The Ferrari-Vettel saga seemed doomed from the start. Luca Di Montizemolo, the man who signed Vettel, left his position as President of Ferrari in 2014 and that meant Vettel was no longer the chosen of the boss. The new leadership was never truly sold on Sebastian and they didn't bother to hide it. Late in 2016, while Vettel was trying to pull a Michael Schumacher and reorganise the team, Ferrari team boss Mauricio Arrivabene reminded him that he should focus solely on driving and that, like anyone working for Ferrari, he has to earn his place and salary. With two sentences Ferrari unsettled their star driver, the one they had built their whole project around and were paying over 30 million per year and put him under immense pressure for no real reason as Ferrari was still nowhere in 2016. That comment set the tone for the next two years.
It was clear at that point that Seb would never have with Ferrari the bond and the trusting enviroment he enjoyed at Red Bull. Scuderia would be proven toxic for the emotional and sensitive Seb. In 2017 he lost his temper in Baku and had an avoidable crash in Singapore with the championship at stakes, although it wasn't necessarily his fault. The remainder of the season showed that even if he had won the race he wouldn't eventually have won the championship but the vibes were still negative.
In 2018 the team made mistakes, Seb made even more and Mercedes was flying in the final third of the season. Nobody can argue that his mistakes weren't costly. Vettel crashed and spinned out of the track in France, Italy, Japan and USA and also received avoidable grid penalties in Austria and USA. He also crashed out of the race in the rain and lost a win in Hoffenheim, an event that, for some reason, felt like the end of the world at the time although it was just the 11th race of the championship. Huge mistake or not, the point difference was only 17 points after that. If that doesn't say something about driving for Scuderia then Monza 2018 should. Ferrari had the front row locked with Kimi on pole. The championship was at stakes as Vettel was only 17 points behind Hamilton and seemed more than capable to win it all. The FCA headquarters were in the paddock as always in their home race, but instead of spending all their time with their drivers encouraging them and discussing the strategy, they spent almost two hours in Alfa Romeo's garage and Charles Leclerc. The message was clear: Kimi was out and Vettel was in doubt. Of course Ferrari never fixed the start ala Russia 2019. As a result Vettel compromised his line behind Kimi before turn 4, Hamilton took the advantage and the rest is history.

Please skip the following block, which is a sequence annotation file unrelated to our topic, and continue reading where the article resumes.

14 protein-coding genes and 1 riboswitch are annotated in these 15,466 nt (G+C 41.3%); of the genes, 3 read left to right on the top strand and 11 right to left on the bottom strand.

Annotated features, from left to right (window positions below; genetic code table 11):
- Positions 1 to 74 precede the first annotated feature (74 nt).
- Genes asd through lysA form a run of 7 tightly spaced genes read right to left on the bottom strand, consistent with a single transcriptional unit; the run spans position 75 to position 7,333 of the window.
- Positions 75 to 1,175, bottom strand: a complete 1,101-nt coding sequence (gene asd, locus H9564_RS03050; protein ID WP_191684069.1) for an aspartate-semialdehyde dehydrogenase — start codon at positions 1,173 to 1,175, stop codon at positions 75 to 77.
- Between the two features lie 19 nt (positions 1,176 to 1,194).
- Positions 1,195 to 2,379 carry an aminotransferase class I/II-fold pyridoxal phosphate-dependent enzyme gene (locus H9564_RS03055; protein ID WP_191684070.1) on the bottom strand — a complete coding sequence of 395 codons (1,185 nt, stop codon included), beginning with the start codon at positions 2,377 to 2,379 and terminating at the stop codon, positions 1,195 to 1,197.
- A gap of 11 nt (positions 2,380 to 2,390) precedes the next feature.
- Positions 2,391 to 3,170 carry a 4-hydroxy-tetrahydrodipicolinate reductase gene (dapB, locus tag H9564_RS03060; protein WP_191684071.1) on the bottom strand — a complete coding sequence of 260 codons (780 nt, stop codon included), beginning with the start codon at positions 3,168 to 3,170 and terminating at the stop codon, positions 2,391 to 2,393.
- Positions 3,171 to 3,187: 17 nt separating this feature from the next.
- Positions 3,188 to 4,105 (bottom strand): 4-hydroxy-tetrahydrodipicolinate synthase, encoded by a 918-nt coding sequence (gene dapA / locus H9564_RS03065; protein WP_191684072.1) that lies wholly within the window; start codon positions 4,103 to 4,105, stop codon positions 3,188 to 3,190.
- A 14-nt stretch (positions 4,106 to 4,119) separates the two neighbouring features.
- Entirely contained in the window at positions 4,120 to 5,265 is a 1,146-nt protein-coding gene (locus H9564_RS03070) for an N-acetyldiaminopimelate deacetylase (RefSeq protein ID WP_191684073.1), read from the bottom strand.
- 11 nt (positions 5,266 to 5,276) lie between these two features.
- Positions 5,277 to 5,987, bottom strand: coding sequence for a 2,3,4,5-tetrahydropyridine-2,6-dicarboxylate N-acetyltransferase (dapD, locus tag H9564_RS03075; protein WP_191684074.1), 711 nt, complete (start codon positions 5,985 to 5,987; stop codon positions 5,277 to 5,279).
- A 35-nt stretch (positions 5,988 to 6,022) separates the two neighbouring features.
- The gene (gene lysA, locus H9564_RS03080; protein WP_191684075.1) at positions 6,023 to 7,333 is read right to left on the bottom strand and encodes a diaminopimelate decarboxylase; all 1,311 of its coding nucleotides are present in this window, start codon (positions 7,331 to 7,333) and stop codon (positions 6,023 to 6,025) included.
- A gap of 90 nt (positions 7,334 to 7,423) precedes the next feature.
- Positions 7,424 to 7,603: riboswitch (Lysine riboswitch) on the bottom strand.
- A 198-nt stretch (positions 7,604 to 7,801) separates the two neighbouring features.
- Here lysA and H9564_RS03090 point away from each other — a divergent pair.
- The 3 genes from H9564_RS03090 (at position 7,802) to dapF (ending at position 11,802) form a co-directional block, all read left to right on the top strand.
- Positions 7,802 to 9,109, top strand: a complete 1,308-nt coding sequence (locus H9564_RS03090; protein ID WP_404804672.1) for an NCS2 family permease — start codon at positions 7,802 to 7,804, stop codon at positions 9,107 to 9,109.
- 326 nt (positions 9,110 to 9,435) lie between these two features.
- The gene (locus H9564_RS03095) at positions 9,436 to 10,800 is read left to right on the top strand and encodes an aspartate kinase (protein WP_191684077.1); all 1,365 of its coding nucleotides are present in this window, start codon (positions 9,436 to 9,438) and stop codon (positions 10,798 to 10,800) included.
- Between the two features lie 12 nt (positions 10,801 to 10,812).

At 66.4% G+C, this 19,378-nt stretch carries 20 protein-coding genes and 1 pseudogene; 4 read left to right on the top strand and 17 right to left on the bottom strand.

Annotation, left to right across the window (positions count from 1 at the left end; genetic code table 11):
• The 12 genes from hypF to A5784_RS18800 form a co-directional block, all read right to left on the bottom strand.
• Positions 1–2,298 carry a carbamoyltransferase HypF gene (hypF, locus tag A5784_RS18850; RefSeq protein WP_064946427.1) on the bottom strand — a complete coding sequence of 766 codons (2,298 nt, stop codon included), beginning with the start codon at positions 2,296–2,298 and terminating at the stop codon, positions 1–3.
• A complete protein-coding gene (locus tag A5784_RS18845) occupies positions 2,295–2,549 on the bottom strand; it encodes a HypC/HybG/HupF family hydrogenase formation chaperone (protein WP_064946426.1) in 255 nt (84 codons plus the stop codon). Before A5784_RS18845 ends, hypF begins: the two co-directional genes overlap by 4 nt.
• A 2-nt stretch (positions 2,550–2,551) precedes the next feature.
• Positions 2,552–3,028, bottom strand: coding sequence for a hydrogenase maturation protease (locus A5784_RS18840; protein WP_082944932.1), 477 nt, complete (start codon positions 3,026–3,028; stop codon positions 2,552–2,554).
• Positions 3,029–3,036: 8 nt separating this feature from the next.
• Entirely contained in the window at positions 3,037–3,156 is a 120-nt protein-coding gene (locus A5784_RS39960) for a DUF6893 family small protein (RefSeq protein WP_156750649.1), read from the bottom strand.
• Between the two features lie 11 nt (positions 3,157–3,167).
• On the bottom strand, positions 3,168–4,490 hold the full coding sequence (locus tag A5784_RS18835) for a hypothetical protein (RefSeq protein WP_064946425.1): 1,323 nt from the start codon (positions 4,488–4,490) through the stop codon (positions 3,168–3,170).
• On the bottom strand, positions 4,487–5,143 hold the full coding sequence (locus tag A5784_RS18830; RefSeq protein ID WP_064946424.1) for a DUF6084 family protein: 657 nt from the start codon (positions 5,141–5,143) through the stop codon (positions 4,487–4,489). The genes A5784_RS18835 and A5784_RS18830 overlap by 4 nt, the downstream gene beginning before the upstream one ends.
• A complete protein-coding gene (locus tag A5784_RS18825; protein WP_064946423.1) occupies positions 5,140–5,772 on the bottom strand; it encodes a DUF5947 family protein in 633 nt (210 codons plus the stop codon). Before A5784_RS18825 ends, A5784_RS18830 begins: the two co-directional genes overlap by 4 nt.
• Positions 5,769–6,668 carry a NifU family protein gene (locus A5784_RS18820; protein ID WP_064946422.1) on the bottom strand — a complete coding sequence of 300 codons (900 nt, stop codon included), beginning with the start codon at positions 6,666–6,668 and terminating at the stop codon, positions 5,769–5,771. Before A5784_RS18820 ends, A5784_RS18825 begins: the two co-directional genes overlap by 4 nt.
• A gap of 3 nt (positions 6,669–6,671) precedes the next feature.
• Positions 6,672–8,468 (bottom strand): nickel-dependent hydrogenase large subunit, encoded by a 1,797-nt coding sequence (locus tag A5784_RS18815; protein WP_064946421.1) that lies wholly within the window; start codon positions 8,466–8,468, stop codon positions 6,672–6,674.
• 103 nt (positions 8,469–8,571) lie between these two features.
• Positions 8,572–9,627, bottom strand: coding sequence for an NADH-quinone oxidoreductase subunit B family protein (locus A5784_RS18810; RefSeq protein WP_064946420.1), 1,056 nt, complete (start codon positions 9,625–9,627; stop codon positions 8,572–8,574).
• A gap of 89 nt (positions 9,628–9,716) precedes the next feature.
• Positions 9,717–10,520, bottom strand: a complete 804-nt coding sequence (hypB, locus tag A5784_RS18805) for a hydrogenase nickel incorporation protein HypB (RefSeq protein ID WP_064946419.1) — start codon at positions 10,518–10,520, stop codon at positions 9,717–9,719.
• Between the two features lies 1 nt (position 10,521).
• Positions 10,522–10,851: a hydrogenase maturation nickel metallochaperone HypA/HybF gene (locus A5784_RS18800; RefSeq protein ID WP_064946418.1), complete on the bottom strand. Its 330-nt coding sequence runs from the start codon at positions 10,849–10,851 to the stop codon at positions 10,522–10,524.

Top level athletes put their bodies and minds under a lot of stress and pressure. Most of them are also vastly insecure and want their teams to believe in them in order to perform at their best. They are the best in the world and they want to be treated accordingly. In a sport like Formula 1 where tenths of a second can be the difference between success and failure every little distraction can be crucial. The worst kind of distraction is your own team doubting you. People like Alonso, Hamilton and Schumacher are the exceptions that prove the rule. The 2007 Mclaren duo brought the Apocalypse in the McLaren garage but their on-track performance was unaffected. Michael Schumacher was forced out of Ferrari in mid-2006 but he gave it everything to win the championship until a mechanical failure stopped him in the penultimate race. Not everyone can be like that. In fact almost no one can be like that.
Vettel's carreer reveals that he needs two things to perform at his best. Unconditional love and support from the team and confidence in the car. Red Bull gave him both. They never doubted his abilities, even though he made a lot of mistakes in 2010. Adrian Newey tailored the car on him and he even redesigned the rear of the car to suit his driving style in 2012 after the ban of blown diffusers in late 2011. Red Bull believed they had found their man and built their team around him. In such an enviroment Vettel came up extremely clutch under pressure. His perfomances at the closing stages of the 2010 season showed what he is made of but the biggest chip on his shoulder remains the 2012 Championship win.